Tagged With diet

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A study by The University of Western Australia of foods labelled "gluten-free" — published this week in the Medical Journal of Australia — has found that some produced overseas do not comply with the Australian standard that requires GF-labelled foods to contain "no detectable gluten".

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What should you cut out of your diet to be more healthy? Everything. According to the most popular diet books on the market, there's barely a food on Earth that's safe to eat. But what is the actual benefit of these diets? Here's what science has to say.

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Archaeologists have discovered a treasure trove of ancient stone tools at a dig near Azraq, Jordan, some of which still contain traces of animal residue. A number of food items on this bona fide paleolithic menu will be familiar to the modern eater, while others, well, not so much.

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An analysis by Tufts University researchers has failed to find a link between butter consumption and cardiovascular disease. And hallelujah to that — the ongoing hysteria against butter can now finally come to an end.

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A critical discovery about how bacteria feed on an unusual sugar molecule found in leafy green vegetables could hold the key to explaining how 'good' bacteria protect our gut and promote health. The finding suggests that leafy greens are essential for feeding good gut bacteria, limiting the ability of bad bacteria to colonise the gut by shutting them out of the prime 'real estate'.

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Chromium is most frequently used in supplement form for weight management, body building and type 2 diabetes. Now UNSW and University of Sydney research has revealed that chromium is partially converted into a carcinogenic form when it enters cells, prompting concerns about commonly taken dosages.

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When Oklahoma declared a 'war on obesity', it planned to change the city's infrastructure and encourage healthy living at a huge scale. So far it's population has lost "a million pounds of fat" — but is that enough to defeat obesity?

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By now, in 2015, with gluten excommunicated from diets, paleo celebrated and superfood vegetables being discovered left and right, we all generally know what kind of food is good for you and what kind of food is bad for you. But do most of us really know what a calorie is other than a big number being worse than a little number? Probably not! Here's a video from Ted Ed breaking down the unit of measurement that runs so many lives.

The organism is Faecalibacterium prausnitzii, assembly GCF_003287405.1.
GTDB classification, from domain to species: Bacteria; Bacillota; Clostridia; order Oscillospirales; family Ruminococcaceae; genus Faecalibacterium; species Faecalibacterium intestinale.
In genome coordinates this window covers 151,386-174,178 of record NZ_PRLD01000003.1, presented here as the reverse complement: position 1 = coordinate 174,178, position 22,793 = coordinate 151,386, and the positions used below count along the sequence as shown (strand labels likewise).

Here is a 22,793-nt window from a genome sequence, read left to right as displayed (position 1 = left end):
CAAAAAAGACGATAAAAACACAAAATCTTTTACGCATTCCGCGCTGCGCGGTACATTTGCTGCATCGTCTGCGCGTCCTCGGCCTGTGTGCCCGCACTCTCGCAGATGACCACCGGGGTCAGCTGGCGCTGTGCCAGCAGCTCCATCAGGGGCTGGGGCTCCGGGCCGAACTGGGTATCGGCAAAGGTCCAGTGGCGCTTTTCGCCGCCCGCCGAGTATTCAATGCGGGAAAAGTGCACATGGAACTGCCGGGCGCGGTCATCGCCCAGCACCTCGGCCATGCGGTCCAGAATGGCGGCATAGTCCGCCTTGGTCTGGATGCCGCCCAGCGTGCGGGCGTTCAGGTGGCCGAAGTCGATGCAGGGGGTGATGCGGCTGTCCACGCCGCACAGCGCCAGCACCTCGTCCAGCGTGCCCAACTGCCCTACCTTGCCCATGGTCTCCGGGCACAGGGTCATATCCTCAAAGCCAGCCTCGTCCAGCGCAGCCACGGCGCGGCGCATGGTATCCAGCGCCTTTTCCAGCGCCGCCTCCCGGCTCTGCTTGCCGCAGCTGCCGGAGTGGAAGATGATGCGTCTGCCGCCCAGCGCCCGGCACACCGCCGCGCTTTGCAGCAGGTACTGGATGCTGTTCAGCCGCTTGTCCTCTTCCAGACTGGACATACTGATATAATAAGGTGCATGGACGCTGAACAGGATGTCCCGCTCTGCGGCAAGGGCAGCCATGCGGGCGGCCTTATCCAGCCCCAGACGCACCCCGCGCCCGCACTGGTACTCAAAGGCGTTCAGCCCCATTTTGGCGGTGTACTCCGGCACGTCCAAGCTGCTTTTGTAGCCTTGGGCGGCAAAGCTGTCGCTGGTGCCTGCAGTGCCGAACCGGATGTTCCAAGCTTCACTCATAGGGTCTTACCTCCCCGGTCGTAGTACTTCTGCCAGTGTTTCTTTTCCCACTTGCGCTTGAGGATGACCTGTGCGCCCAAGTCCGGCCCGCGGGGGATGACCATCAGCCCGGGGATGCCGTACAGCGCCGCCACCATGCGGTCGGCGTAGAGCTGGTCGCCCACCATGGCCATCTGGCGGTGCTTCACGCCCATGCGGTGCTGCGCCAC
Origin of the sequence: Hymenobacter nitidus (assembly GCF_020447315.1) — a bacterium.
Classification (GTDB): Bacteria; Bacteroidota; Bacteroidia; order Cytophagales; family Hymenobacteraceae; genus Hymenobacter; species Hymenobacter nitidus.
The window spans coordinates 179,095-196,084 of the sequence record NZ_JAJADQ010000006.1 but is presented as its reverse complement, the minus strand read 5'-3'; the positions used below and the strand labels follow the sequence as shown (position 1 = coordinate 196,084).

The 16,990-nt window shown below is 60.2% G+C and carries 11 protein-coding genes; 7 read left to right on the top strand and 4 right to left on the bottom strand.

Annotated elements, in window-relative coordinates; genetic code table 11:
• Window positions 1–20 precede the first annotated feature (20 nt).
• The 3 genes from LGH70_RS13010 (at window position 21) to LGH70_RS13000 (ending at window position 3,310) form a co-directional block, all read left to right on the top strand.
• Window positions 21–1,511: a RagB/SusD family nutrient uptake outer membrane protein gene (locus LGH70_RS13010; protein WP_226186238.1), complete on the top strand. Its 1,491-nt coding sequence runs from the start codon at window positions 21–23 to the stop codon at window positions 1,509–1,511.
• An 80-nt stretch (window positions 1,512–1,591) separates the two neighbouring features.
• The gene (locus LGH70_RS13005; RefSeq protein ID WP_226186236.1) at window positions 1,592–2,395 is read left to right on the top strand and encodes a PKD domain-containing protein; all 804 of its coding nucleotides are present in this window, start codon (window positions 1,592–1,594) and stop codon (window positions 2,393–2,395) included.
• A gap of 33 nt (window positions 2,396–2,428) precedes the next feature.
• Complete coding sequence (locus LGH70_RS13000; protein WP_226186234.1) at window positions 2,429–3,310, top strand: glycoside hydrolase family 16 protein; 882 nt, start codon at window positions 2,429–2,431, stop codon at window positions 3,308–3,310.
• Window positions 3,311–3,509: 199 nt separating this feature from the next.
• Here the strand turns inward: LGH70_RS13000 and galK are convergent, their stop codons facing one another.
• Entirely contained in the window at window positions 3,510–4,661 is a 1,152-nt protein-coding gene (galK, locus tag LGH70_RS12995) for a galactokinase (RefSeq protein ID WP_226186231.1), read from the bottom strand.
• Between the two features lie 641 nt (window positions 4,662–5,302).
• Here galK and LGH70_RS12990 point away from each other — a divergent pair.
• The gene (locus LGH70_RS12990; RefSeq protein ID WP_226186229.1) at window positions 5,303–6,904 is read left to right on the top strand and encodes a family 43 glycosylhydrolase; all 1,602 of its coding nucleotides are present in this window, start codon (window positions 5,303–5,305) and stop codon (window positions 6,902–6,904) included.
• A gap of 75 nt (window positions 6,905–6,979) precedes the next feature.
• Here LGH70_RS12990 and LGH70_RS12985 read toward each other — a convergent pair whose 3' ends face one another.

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People are putting butter in their coffee. And, hey, if you're just craving a new flavour experience, more power to you. The problem is that Bulletproof Coffee, the company behind the trend, is claiming that drinking a mug of fatty joe every morning instead of eating breakfast is a secret shortcut to weight loss and mental superpowers, and now the butter coffee has developed a cult of highly caffeinated, shiny-lipped adherents. So now we have to talk about it.

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The bacteria living in our guts play in an active role is feeding us, whether it's breaking down nutrients our own stomachs can't handle, or synthesising vitamins. Here's one more intriguing piece of the puzzle: a molecule excreted by the bacteria digesting fibre makes us feel more full.

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Oh gluten, the least trendy protein of our time. As gluten-free has transcended science and exploded into diet fad, scientists increasingly suspect that gluten intolerance — apart from actual celiac disease — doesn't exist at all. The true culprit could be a group of carbohydrates, including one in wheat called fructan.

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If you have coeliac, this obviously doesn't apply to you. Don't eat gluten. But if you don't have coeliac — and that's 99% of the human population, mind you — there's no reason to be gluten free. You're wasting your time. Even the Australian scientist who started this gluten-free craze now thinks it's possibly all placebo.

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These days, just casually strolling down a grocery aisle, one can find a multitude of gluten-free products. From gluten-free whole grain bread to gluten-free beer to gluten-free Betty Crocker chocolate brownie mix, the market for food items without gluten has exploded over the past decade. But is gluten all that bad for you? Should a normal person avoid gluten in their diet ? What's the deal with the gluten?

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It's the end of January, and that means New Year's resolutions swearing off chocolate and fries and all the other delicious fatty foods are just starting to bend. Who can blame you, really? Here's a rundown on the science of fat, and why it's so hard to resist.

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Listen to me now and believe me later, 2013 was no year to just sit around eating buffalo-wing-flavored-pretzels-flavored-biscuits. Or maybe it was. But it was also the year we got down to the nitty gritty of of health and fitness. From bionic knees to six-pack science, here are our favourite Fitmodos of 2013.